Peak Season shows signs of a modest return

LM reader survey points to myriad factors for Peak’s return for the first time in five years

By ·

Given the positive momentum occurring across freight trends and economic reports over the majority of the first half of the year, it was not out of the question to surmise that a real, live Peak Season may be unfolding. And it still may be, but things don’t appear to be as certain as they once were earlier this year.

Since the mid-year mark, there has been a somewhat steady downturn in the good news department, given slipping volumes across most modes of freight transportation, lagging retail sales once again, and lower GDP growth, among other downward-trending economic indicators.

What’s more, some industry stakeholders maintain that July may become the New October, when in comes to Peak Season. The reason being that inventory buildup over the first half of the year may become a permanent fixture, with retailers holding off on adding more stock in the second half of the year until it is truly needed. This would appear to be a wise move, given the inventory overhang that occurred from 2008 and 2009.

This theory was supported by the August edition of the Port Tracker report from the National Retail Federation and Hackett Associates, which is calling for July volumes to hit 1.38 million TEU (Twenty-Foot Equivalent Units) at U.S. retail container ports, compared to an anticipated 1.31 million TEU in October, typically viewed as the peak shipping month of the year.

“Shippers and importers have sort of moved ahead of the market by buying early partly out of fear that there was not going to be enough capacity later on, and it seems that they have gotten a head start,” said Ben Hackett, president of Hackett Associates. “This is what really drove the strong May-July import gains.”

July’s import strength was apparent in TEU totals at the Port of Los Angeles (POLA) and the Port of Long Beach (POLB). July imports at the POLB hit 293,878 TEU for a 32.5 percent annual gain, and POLA imports at 369,388 TEU saw a 21.02 percent annual gain.

And while Hackett is calling for July to be the 2010 peak, POLA Director of Communications Phillip Sanfield noted that the port is expecting volumes to remain strong during the third quarter, adding that the end of the inventory replenishment system may not yet have occurred.

Regardless of when Peak Season occurs, there is a cautious consensus that there may actually be one in 2010; this would mark the first time in five years there would be a Peak Season.

This was illustrated in the findings of a recent Logistics Management readership survey, which found that 53 percent—or 170 of the 320 respondents—believe this year’s Peak Season will be more active compared to last year. This edges out the 30 percent—or 96 respondents—that think things will be the same this year, and the 17 percent—or 54 respondents—calling for a less active Peak Season.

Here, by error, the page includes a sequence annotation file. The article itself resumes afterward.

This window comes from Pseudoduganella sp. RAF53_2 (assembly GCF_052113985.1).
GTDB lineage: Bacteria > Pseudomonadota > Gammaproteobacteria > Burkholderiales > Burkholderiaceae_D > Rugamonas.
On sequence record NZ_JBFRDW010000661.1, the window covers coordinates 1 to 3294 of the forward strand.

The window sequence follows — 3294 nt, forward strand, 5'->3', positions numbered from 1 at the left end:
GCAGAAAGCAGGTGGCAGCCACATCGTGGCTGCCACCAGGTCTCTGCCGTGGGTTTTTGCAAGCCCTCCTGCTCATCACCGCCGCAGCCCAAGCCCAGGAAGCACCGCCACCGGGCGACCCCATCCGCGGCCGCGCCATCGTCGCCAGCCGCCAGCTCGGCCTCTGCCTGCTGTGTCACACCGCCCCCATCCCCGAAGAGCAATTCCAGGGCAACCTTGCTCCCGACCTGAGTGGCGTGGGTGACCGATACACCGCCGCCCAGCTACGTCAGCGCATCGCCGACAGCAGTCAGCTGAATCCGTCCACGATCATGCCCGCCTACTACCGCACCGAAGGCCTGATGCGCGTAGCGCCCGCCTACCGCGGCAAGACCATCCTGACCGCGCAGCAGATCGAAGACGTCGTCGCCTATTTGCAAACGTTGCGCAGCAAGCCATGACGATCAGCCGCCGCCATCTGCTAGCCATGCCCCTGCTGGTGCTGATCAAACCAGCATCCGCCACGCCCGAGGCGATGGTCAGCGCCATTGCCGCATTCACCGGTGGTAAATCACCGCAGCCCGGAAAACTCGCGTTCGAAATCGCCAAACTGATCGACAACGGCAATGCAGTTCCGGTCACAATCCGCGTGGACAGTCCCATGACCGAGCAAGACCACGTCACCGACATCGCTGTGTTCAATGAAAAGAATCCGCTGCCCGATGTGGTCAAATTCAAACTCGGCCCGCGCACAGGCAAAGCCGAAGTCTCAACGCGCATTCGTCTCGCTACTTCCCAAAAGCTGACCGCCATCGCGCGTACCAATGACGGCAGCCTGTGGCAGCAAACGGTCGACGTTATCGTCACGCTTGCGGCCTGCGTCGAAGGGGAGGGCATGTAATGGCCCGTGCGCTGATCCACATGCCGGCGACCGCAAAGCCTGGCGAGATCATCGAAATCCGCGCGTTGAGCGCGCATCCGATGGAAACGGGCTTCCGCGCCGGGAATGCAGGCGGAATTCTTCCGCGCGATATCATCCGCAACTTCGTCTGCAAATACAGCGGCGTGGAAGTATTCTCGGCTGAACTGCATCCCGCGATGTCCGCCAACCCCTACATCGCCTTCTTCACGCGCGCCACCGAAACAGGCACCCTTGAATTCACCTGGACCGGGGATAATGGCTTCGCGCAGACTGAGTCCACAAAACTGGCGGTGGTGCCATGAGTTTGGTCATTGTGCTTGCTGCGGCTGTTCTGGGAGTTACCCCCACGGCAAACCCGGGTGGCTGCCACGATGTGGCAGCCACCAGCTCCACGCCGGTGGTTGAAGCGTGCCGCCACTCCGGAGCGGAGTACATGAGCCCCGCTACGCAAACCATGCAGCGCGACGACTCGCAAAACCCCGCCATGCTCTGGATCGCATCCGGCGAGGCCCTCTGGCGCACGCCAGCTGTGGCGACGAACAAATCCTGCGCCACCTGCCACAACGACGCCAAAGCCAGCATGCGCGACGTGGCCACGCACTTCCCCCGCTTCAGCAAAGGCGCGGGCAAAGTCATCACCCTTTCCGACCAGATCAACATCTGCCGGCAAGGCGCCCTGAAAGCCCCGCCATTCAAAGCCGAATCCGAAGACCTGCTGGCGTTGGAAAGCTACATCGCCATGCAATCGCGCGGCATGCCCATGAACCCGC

Among the reasons cited for a busier Peak Season include: increased sales and larger average orders, and higher overall business levels compared to a difficult 2009.

But as Gregg Sayers, Director, Supply Chain-Transportation, at Jacksonville, Fla.-based discount apparel retailer Stein Mart, points out, there are other factors at play that could lead to an actual Peak Season, too.

“Capacity has shrunk, and there are some challenges when it comes to re-positioning intermodal equipment,” said Sayers. “Carriers are having a difficult time getting boxes back to the West Coast, and team and single linehaul is regionally challenged. This is going to be a doozy of a Peak Season. The activity level will be driven by lack of capacity, not growth in the economy.”

Tight capacity levels present a far cry from the excess capacity heading into the 2009 Peak Season, when ships, terminals, the railways, and over-the-road transportation networks were fluid and not backed up due to increased business levels.

Another shipper respondent said that while the economy is slightly better than a year ago, more shippers are trans-loading shipments this year, making it tougher to move boxes from the West Coast.

While chances of a Peak Season are better than recent years, Brooks Bentz, a partner in Accenture’s Supply Chain Practice, said it may be a little different this year.

“I don’t think there is going to be a deluge of import freight like we have had historically,” said Bentz. “But the ocean liner companies are finding their way back to more solid footing, along with a shortage of available capacity and containers. And they are not rushing to put ships back in service, with rates going up. Slow steaming has had an impact, too. If you are a shipper and did not plan accordingly for this Peak Season, you are likely going to pay more.”

In terms of how Peak Season impacts day-to-day operations, 6 percent of LM survey respondents said there was no impact, 23 percent said the impact was not significant, 47 percent said it was somewhat significant, and 22 percent said it was very significant.


About the Author

Jeff Berman, Group News Editor
Jeff Berman is Group News Editor for Logistics Management, Modern Materials Handling, and Supply Chain Management Review. Jeff works and lives in Cape Elizabeth, Maine, where he covers all aspects of the supply chain, logistics, freight transportation, and materials handling sectors on a daily basis. Contact Jeff Berman

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Article Topics

Freight · Imports · Peak Season · Trade · All Topics
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